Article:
Tag Archives: MCB

McCoy Re-buy

Very similar to Flint Energy Services (FES.to), I have been buying shares of McCoy Corp. recently (MCB.to). I sold MCB late 2010, so this is my second kick at the can.

You can see from the chart that MCB has done a good job of taking advantage of the increased economic activity. Ebitda margins are near record and ROC is on its way up. The CCC is at an all-time low.

Why is this…

MCB has been deploying it capital intellegently. They recently (June 2011) announced that they would divest Rebel Metal Fabricators. Rebel manufactures and supplies vac and hydrovac systems to customers operating mainly in Western Canada. Earlier (February 2011) they announced another division sale, McCoy Parts and Services.

Apart these operations aren’t extremely meaningful. But together they show how important capital allocation is to management.

MCB had about $0.68/share in cash at quarter end. They recently announced they would issue a quarterly dividend of $0.03/share. Giving MCB a yield of 3.87%. I would expect the dividend to grow quickly going forward.

As you can see, MCB is trading near the valuation low of q4 2008 on an EV/Ebitda basis. Though we are at a larger premium to tangible book and EV/Revenue. You can see that the share price rebounded sharply and the stock appeared expensive on ttm EV/Ebitda basis. Now that those expected earnings have come in (quicker than I had expected), and shares are down 20% or so, the company is cheap enough to warrant purchase.

As long as we aren’t at peak cycle, I think MCB is worth picking up. Given the current economy and outlook, $4.50 doesn’t seem like a far stretch for fair value.   Upper limit fair value could be $6.00, but we’ll talk at $4.50 (if we get there).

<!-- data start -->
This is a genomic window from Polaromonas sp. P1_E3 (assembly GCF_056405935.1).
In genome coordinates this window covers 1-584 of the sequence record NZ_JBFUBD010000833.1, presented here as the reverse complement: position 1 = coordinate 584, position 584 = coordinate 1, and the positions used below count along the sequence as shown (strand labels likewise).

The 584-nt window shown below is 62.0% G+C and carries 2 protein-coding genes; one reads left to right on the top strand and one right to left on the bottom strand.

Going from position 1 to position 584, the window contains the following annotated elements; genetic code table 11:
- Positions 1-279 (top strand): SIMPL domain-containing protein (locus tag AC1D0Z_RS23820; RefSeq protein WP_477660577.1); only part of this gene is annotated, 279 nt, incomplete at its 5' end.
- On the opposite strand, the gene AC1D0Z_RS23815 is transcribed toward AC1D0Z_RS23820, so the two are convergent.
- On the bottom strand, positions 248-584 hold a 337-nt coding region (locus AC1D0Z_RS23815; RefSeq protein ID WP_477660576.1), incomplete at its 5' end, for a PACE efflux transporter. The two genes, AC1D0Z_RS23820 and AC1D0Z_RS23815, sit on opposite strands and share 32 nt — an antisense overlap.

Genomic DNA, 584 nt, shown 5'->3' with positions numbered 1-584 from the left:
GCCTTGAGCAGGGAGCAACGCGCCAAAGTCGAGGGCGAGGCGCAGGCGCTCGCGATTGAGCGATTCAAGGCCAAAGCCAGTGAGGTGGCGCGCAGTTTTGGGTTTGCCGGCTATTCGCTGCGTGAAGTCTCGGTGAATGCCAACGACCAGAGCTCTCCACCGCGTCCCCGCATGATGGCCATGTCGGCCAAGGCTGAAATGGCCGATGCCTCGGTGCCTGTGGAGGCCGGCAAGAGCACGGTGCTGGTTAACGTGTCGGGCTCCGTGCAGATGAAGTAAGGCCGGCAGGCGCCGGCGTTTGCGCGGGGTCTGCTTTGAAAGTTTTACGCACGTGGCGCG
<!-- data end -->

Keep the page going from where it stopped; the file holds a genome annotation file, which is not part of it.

Dean

Disclosure: The author is long MCB.to at time of writing.

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McCoy Update

I have held shares in MCB for about a year now, and what a difference a year makes.

MCB has done a good job of participating in the rebound of capital spending in the global energy markets, particularly here in Alberta. I work in the oil+gas service sector, so I felt comfortable with MCB. My plan was to pick a company that was cheap and had the potential to appreciate when money started pouring back into the energy markets. I don’t mean the share prices of Suncor and Encana, I mean when the major firms started spending again. This is where MCB gets their revenue from.

Last year, MCB’s management was very cautious about the future. Oil was around $70-75/barrel (double from its lows), but spending in the oilsands hadn’t picked up materially. I wasn’t until Q3 2010 when the announced  capital spending projects really started to show up for MCB.

More importantly than price is stability. If oil stays at $90, eventually you will see more spending in the oilsands than if oil was to shoot up to $150, then back down to $75. Stability gives management the confidence to go ahead with those massive capital intensive projects. Here is a 3 year price chart of oil.

 

Here is a one year chart of MCB.

 

I wish all of my picks looked like this after a year, but they don’t. With MCB ploughing through the low-end of my fair value range, I need to revisit the position.

The chart shows how illiquid MCB really is. Small trading volumes can really move this company as there seemed to be a large accumulation of shares.